Train etiquette

Last weekend I had the delight of a train journey from Glasgow to Milton Keynes, with a change at Crewe with a husband, two children and luggage in tow.

Crowded train

When we got on the connection at Crewe the carriage was practically empty so we all sat down together. The minute our bums hit seats the corridor began to fill up behind us and it was at this point I realised that the seats we’d sat in were reserved but the notice didn’t state from where.

We were gathering our selves together to move but by this time the carriage was almost full and we’d be pushed for any empty seats.

Suddenly this piercing child’s voice cut through the din of settling passengers to announce, “I think you’ll find you are sitting in our reserved seats.”

I answered that I realised this and we’d be out of them in just a minute. We got up to let him, who was all of six years old, his sister who was around nine, his younger brother who looked about four and his mum and we scattered ourselves throughout the carriage.  My husband, elderly at 46 stood for most of the hour-long journey, then opted to sit with our four-year-old boy on his lap. A lady who walked with a stick due to an injured leg insisted on moving seats so that our 10-year-old daughter could sit next to me.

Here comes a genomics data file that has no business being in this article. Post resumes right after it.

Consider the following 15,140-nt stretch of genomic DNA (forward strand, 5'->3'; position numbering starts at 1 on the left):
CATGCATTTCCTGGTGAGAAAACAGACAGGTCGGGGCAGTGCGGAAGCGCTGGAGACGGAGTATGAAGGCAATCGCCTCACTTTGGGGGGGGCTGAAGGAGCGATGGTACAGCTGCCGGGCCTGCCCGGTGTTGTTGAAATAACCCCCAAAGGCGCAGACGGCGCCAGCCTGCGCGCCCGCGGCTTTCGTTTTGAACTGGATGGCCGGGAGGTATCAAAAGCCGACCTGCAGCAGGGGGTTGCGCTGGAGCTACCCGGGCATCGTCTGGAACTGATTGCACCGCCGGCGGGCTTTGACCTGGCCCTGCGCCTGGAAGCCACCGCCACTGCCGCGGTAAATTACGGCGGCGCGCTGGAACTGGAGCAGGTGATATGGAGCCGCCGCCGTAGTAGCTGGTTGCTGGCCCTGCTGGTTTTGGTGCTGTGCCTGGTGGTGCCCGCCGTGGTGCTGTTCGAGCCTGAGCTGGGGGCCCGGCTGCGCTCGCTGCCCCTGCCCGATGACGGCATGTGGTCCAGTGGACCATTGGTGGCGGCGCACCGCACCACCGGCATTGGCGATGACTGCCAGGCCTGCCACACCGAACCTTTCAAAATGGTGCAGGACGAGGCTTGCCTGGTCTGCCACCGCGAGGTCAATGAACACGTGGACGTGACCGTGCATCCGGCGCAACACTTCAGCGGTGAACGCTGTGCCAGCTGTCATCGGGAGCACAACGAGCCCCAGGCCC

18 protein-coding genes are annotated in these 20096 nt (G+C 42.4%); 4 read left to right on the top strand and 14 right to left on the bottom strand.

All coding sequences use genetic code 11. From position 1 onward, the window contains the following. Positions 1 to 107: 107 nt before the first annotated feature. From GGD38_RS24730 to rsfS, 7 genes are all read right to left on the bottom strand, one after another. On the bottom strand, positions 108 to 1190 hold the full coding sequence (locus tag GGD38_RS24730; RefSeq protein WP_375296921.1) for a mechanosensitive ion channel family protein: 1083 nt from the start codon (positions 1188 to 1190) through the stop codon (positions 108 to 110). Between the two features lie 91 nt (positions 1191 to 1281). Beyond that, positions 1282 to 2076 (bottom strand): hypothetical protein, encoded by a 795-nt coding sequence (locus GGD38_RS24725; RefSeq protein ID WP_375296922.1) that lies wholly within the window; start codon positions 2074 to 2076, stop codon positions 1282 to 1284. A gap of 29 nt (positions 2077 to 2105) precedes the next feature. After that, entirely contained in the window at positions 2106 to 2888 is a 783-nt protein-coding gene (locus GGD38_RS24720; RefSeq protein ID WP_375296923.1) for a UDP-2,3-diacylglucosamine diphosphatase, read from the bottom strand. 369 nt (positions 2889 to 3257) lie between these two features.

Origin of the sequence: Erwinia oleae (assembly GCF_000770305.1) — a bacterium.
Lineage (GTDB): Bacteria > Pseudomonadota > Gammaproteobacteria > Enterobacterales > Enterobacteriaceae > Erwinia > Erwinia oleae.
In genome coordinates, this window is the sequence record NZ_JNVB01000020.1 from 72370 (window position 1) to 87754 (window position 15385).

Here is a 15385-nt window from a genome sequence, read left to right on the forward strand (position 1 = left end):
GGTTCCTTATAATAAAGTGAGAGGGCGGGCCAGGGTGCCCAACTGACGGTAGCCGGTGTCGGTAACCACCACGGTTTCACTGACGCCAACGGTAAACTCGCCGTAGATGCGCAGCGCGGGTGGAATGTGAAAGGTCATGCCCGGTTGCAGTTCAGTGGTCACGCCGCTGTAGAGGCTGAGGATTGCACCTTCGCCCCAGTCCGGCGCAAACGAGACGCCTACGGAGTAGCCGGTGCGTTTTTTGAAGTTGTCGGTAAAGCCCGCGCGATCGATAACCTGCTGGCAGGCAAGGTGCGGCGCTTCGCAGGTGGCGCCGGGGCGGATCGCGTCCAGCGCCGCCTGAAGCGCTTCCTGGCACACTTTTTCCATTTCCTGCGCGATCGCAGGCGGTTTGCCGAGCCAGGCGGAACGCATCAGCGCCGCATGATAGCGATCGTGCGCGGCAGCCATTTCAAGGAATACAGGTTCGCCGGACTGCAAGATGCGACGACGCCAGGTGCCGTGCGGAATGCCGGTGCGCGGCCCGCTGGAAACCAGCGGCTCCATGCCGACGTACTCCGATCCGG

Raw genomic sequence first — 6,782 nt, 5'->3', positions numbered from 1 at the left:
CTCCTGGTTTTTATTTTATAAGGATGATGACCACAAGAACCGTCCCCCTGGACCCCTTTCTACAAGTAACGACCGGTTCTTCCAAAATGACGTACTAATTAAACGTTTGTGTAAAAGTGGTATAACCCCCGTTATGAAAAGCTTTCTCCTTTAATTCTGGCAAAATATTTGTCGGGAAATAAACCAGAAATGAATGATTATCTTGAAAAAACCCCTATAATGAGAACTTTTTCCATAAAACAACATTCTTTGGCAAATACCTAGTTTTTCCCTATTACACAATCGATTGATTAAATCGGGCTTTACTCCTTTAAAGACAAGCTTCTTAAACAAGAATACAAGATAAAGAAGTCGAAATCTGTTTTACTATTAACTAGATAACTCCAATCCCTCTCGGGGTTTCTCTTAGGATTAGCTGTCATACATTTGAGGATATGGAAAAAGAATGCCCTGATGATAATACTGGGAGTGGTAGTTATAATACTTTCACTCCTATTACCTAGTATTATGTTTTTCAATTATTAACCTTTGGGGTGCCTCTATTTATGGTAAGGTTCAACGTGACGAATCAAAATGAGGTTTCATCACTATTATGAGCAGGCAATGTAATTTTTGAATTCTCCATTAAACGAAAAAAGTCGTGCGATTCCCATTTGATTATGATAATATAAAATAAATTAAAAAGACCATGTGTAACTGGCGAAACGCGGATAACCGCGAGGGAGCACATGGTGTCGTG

I remember when I was little I’d either have to sit on my mum’s knee or was made to stand on public transport to let an adult sit down. At the time the adult probably seemed decrepit but with hindsight they were probably upwards of 30.

When did this happen that we pay full price on a train for three children who would normally pay half, just so we can reserve a seat to relieve their poor tired wee legs? When did we stop putting wobbly and more easily broken adults first and give priority seating to our children?

What’s more is this a symptom of something much bigger than public transport seating etiquette? Is this a tiny part of the disintigration of respect for our elders?

Mibbes aye mibbes naw but the next time I’m on the bus or the train I’ll be stealing my child’s seat.

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